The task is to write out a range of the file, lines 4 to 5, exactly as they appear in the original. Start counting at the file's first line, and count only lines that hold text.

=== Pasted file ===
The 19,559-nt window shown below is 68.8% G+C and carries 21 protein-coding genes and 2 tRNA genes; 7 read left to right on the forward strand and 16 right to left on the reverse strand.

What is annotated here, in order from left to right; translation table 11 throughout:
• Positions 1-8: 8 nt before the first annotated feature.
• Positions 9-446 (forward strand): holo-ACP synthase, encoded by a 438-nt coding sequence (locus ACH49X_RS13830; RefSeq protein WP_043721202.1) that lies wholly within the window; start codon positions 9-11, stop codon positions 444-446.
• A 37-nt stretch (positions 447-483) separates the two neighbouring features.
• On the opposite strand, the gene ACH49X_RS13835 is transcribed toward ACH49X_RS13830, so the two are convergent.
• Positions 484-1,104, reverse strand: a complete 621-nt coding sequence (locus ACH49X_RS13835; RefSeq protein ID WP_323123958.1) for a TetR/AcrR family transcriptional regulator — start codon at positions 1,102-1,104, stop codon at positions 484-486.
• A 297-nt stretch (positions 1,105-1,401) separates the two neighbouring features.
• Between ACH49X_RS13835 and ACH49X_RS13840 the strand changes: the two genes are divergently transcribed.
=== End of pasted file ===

• Positions 9-446 (forward strand): holo-ACP synthase, encoded by a 438-nt coding sequence (locus ACH49X_RS13830; RefSeq protein WP_043721202.1) that lies wholly within the window; start codon positions 9-11, stop codon positions 444-446.
• A 37-nt stretch (positions 447-483) separates the two neighbouring features.